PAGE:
#IARC2017 (Exclusive Interview) – IARC Good Example of What ‘All Rare Disease Groups Should Do,’ Reata CEO Says
Intimate and focused, conferences like IARC 2017 — the International Ataxia Research Conference — are the type of scientific meeting that “all rare disease patient groups should try to do,” Warren Huff, the founder and chief executive officer of Reata Pharmaceuticals, said in an interview with Friedreich’s Ataxia News when asked why his company chose to be the meeting’s chief sponsor.
“Its’ a rich environment in which to exchange ideas, communicate what we’re all doing,” Huff said, with patient groups and researchers from “all over the world” coming together around the latest developments in one specific set of genetic diseases — ataxias — and in a setting that’s “smaller in number, and therefore more interactive.”
Progress, both in terms of airing the work Reata has done and understanding the priorities of the patients its efforts might treat, is virtually assured.
“For companies like ours, trying to translate [basic science] into effective therapies,” IARC is “extremely important,” he said.
“In Friedreich’s ataxia, there’s no question that a lot of the work and progress being made is related to really the fantastic work done by the patient associations,” Huff said in Thursday’s interview with Friedreich’s Ataxia News. “The establishment of endpoints for basic research, the establishment of patient registries and, in the case of FARA … a fabulous set of longitudinal history data on the patients.”
As a U.S. company, based in Texas, Reata naturally works mostly closely with FARA, and Huff credits the group for setting Reata onto the investigational Friedreich’s ataxia (FA) therapy — omaveloxolone (RTA 408) — that is now moving into a possibly pivotal Phase 2 trial. The group brought the potential for the treatment’s target, the protein Nfr2 — whose levels are decreased in FA patients and linked to mitochondrial, and hence neurological, health — to Reata’s attention based on work that FARA likely had sponsored.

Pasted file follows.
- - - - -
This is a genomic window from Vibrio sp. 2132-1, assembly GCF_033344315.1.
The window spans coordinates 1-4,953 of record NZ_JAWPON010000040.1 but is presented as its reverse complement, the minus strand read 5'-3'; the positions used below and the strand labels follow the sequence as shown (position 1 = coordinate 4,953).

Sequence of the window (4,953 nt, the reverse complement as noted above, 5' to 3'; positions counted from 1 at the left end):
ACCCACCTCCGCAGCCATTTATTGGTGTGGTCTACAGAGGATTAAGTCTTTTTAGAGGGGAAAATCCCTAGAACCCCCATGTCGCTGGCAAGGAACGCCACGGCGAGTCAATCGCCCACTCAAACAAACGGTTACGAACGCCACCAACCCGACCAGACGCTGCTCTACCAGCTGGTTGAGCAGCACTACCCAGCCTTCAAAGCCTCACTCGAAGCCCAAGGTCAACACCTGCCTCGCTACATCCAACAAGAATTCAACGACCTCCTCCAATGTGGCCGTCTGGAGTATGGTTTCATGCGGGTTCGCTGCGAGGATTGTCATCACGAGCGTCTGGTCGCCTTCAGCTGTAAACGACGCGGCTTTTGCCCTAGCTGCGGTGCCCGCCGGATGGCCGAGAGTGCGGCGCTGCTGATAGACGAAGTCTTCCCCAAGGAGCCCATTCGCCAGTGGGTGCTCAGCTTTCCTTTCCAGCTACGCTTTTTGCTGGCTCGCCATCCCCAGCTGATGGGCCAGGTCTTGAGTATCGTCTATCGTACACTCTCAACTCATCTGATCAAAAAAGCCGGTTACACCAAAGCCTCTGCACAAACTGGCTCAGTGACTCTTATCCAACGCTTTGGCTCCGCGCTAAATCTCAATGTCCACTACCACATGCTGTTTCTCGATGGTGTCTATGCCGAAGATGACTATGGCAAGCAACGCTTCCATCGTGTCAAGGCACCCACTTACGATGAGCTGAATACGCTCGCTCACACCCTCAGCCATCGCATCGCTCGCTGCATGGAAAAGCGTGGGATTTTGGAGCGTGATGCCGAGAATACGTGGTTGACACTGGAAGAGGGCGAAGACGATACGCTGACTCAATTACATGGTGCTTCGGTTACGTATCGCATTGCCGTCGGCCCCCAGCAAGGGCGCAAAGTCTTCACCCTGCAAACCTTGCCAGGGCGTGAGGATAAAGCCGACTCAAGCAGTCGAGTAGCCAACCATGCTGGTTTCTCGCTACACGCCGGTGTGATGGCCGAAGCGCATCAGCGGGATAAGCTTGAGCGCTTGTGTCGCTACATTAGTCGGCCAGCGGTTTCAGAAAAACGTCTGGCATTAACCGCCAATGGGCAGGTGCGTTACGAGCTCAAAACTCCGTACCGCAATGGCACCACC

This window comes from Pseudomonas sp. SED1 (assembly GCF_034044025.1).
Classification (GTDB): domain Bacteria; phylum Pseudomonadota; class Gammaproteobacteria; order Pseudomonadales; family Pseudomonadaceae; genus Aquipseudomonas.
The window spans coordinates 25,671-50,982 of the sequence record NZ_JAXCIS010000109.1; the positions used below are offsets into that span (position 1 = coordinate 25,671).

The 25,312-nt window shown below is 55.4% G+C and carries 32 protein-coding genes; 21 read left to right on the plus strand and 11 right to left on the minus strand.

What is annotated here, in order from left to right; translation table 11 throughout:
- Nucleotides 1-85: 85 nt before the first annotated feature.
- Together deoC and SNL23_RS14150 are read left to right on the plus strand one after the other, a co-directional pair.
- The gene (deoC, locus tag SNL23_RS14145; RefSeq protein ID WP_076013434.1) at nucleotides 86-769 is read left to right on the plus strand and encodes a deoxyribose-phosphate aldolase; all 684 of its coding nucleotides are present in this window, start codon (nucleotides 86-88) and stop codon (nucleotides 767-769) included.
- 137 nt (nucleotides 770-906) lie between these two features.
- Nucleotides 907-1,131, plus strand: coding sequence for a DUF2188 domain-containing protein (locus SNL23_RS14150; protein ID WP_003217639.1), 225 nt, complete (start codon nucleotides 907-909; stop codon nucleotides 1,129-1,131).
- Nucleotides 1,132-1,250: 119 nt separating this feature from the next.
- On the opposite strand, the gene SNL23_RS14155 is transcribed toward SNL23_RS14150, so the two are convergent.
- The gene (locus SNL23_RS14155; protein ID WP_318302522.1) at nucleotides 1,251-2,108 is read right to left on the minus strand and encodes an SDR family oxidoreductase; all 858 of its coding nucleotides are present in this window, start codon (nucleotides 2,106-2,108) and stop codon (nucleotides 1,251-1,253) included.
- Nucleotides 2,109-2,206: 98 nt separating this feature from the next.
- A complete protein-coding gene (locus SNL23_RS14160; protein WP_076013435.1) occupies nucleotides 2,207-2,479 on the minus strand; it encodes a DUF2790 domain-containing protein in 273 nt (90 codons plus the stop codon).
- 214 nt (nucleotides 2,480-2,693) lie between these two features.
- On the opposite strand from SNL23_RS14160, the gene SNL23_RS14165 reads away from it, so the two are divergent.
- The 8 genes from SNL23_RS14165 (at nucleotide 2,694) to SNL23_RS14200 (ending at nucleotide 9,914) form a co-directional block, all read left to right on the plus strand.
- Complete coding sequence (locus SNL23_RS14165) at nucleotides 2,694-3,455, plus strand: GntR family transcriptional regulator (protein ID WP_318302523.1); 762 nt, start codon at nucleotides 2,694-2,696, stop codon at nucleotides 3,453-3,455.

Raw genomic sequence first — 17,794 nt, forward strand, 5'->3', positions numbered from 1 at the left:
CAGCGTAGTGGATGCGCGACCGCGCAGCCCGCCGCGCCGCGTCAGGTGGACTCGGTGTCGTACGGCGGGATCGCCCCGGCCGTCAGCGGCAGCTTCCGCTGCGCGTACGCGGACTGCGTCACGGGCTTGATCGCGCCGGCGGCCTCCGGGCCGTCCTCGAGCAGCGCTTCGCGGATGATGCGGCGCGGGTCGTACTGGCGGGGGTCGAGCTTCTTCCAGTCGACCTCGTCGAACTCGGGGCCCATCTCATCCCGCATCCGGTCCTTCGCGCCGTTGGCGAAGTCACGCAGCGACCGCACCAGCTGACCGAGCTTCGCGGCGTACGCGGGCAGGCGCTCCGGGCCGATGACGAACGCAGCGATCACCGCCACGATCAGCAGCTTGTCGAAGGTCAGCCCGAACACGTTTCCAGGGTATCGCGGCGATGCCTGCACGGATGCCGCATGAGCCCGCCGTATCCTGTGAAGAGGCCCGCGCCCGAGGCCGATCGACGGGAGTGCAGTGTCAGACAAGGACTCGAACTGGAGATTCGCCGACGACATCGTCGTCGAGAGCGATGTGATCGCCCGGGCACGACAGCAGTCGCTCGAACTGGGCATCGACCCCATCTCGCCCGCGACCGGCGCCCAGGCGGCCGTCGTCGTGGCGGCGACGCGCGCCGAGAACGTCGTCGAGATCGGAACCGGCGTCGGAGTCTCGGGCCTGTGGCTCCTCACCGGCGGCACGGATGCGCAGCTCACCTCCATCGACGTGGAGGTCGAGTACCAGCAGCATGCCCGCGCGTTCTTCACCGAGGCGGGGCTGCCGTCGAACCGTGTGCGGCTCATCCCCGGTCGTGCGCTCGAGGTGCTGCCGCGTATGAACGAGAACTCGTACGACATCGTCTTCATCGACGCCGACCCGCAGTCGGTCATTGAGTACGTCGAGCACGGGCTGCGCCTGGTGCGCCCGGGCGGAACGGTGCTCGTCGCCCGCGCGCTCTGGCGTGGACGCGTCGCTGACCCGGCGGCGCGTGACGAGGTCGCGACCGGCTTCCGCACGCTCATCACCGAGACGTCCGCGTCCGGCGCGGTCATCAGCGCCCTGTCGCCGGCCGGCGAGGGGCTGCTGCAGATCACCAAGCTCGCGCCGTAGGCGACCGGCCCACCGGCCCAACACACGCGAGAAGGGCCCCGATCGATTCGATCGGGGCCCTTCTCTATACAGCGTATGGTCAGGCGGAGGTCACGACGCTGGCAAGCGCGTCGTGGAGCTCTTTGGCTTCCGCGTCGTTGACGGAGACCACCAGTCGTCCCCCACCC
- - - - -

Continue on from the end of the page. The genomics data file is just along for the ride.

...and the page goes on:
“They actually initially proposed the idea,” Huff said. “We’re looking for settings like this, where we have true collaborators in the space. It just makes everything much easier and more effective.”
MOXIe (NCT02255435) is a two-part clinical trial now moving into its second, and possibly decisive, phase.
If successful in showing that omaveloxolone works to significantly improve neurological function in FA patients, it will be “registrational,” Huff said. “We gotten clear guidance from U.S. Food and Drug Administration that the part two, if successful, will support registration for the drug and possible approval.”
Part one determined an optimal dose, 160 mg, and though it wasn’t powered for efficacy as a dose-escalating study, “robust” Nfr2 production and disease suppression were seen.
“We’re very excited about the [part one] results. We saw activation of Nrf2, we saw improvement in markers of mitochondrial function, we saw clinically meaningful improvements in the modified FARS standardized neurological exams in the patients,” Huff said. “What was particularly exciting was that they recovered function; their modified FARS improved from baseline in only 12 weeks of treatment.”
The only brake on what part two, the efficacy part of MOXIe, might achieve is getting the 100 or so Friedreich’s ataxia patients it needs enrolled.
That point brought Huff back to IARC 2017, and its role in furthering research.
Through conference presentations, posters and casual conversations, there is “a lot of people seeing [our] data from around the world, a lot of investigators, patient groups — it’s an excellent venue for people to examine the clinical results,” Huff said.
Not surprisingly, his final word of advice for the conference organizers and attendees: “Just keep doing it, because we’re very supportive. What’s been done here between the patient groups and researchers … is just fabulous. I think it’s one of the best examples of this type of cooperation.”
MOXIe is currently recruiting Friedreich’s ataxia patients with modified FARS (Friedreich’s Ataxia Rating Scale) scores from 20 to 80 at study sites across the U.S., and in Austria, Australia and the U.K. More information, including on enrollment and eligibility, is available on its clinical trials.gov page.